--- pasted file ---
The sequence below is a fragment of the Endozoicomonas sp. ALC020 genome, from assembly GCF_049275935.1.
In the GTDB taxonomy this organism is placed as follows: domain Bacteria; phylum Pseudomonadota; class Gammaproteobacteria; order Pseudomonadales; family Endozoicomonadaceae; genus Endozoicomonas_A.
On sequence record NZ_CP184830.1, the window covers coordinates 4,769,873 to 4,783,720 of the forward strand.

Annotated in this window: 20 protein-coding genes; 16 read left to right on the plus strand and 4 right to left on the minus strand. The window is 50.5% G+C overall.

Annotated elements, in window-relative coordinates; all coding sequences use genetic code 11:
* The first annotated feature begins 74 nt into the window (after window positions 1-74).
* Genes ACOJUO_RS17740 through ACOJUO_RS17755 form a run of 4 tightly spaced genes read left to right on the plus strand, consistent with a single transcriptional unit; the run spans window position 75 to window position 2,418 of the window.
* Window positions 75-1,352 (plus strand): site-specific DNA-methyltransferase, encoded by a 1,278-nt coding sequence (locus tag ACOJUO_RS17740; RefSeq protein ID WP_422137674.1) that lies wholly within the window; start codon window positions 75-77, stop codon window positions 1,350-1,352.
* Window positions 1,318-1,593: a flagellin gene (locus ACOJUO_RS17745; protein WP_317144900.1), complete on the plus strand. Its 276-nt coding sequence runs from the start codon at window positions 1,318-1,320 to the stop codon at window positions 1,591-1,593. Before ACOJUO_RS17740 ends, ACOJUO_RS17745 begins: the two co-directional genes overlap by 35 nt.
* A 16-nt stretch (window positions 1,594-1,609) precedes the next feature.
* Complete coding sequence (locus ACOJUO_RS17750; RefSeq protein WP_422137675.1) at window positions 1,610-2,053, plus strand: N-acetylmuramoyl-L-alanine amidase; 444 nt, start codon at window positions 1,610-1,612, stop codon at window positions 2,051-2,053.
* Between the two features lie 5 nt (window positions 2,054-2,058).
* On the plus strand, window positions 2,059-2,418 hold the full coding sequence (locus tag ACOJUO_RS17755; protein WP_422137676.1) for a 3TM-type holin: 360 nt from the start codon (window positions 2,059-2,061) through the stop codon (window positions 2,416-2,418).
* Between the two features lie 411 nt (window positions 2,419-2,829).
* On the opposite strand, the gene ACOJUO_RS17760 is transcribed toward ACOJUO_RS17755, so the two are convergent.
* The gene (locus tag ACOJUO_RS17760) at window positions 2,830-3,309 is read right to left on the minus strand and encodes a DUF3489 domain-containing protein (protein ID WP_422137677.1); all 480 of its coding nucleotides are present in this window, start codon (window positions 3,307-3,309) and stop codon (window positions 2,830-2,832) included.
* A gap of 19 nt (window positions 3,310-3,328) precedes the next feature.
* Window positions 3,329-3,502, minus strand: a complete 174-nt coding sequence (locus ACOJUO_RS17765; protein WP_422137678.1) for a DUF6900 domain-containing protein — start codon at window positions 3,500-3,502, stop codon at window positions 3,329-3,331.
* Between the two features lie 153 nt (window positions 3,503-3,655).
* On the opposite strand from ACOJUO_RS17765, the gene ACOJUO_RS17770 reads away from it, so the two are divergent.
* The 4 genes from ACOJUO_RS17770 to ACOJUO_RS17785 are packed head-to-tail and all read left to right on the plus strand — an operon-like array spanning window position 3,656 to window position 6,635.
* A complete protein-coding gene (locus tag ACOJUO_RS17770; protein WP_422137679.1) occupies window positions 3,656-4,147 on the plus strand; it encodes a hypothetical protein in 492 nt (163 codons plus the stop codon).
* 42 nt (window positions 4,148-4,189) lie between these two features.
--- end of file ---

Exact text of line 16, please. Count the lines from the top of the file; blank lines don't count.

* The gene (locus tag ACOJUO_RS17760) at window positions 2,830-3,309 is read right to left on the minus strand and encodes a DUF3489 domain-containing protein (protein ID WP_422137677.1); all 480 of its coding nucleotides are present in this window, start codon (window positions 3,307-3,309) and stop codon (window positions 2,830-2,832) included.